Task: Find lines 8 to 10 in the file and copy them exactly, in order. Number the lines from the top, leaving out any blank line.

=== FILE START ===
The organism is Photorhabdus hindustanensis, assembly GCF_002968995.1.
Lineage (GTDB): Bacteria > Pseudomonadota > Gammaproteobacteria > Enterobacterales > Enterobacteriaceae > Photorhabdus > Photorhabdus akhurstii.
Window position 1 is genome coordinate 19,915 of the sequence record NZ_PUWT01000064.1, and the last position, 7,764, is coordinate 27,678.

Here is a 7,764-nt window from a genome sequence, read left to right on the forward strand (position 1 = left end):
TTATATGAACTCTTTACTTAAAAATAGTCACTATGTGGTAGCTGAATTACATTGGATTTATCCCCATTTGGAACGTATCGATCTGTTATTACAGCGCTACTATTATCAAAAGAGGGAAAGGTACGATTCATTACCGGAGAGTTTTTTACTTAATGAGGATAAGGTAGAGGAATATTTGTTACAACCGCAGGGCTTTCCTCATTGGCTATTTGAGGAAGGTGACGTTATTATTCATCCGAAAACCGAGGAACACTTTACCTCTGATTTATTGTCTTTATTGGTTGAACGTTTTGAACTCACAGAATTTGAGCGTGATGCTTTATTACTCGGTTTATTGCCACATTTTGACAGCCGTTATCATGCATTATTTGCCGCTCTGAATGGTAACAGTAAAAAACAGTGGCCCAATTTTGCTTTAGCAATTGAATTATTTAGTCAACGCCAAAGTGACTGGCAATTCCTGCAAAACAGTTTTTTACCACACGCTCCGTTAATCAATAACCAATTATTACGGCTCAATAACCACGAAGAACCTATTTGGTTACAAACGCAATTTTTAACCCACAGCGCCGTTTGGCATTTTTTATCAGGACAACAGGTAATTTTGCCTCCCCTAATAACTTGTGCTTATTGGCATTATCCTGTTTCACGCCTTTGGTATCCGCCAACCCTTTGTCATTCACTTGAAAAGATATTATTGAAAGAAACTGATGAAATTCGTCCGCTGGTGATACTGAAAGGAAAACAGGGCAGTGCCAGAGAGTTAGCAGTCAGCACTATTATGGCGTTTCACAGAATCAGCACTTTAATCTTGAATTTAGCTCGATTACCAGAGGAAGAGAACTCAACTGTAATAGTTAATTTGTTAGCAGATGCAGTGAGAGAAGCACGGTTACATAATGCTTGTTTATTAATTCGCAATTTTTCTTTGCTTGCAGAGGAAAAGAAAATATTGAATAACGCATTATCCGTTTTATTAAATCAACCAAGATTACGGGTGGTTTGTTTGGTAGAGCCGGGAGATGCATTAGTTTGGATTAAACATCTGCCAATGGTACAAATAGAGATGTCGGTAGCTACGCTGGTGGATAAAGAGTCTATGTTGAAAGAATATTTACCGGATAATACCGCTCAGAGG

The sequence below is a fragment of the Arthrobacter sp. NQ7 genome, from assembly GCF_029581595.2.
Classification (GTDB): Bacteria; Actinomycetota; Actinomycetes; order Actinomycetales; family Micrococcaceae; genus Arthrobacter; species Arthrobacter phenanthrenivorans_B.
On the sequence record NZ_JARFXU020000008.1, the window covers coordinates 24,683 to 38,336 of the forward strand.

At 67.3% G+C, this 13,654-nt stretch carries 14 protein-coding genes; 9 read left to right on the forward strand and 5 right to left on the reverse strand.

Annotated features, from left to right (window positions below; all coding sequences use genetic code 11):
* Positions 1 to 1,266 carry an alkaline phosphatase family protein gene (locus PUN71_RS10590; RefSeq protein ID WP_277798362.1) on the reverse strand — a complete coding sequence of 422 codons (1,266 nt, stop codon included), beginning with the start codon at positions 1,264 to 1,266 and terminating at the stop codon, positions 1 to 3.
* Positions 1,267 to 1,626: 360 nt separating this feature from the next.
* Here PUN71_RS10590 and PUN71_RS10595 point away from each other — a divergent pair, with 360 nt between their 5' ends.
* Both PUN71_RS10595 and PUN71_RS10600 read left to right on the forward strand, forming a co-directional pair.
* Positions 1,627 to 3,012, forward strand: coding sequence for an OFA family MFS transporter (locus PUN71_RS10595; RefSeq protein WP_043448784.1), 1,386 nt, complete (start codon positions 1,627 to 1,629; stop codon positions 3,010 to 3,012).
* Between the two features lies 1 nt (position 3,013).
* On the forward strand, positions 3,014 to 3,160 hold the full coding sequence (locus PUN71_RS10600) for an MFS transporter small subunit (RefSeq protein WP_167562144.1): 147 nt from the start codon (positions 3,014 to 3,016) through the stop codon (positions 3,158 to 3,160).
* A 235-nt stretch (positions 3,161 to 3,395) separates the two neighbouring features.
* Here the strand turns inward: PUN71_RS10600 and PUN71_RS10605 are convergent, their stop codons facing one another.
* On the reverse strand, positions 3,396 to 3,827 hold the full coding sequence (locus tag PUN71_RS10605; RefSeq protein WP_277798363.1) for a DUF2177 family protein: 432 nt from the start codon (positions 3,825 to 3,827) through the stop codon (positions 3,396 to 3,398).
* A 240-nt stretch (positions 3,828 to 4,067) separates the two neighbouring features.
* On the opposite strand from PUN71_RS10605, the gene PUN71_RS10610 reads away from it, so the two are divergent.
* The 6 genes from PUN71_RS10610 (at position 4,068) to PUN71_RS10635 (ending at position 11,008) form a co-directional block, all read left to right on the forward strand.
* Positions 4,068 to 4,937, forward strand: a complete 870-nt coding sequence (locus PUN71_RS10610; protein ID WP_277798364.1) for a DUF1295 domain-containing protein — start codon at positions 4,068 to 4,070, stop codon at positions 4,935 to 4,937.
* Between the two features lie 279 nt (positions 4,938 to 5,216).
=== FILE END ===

On the sequence record NZ_JARFXU020000008.1, the window covers coordinates 24,683 to 38,336 of the forward strand.

At 67.3% G+C, this 13,654-nt stretch carries 14 protein-coding genes; 9 read left to right on the forward strand and 5 right to left on the reverse strand.

Annotated features, from left to right (window positions below; all coding sequences use genetic code 11):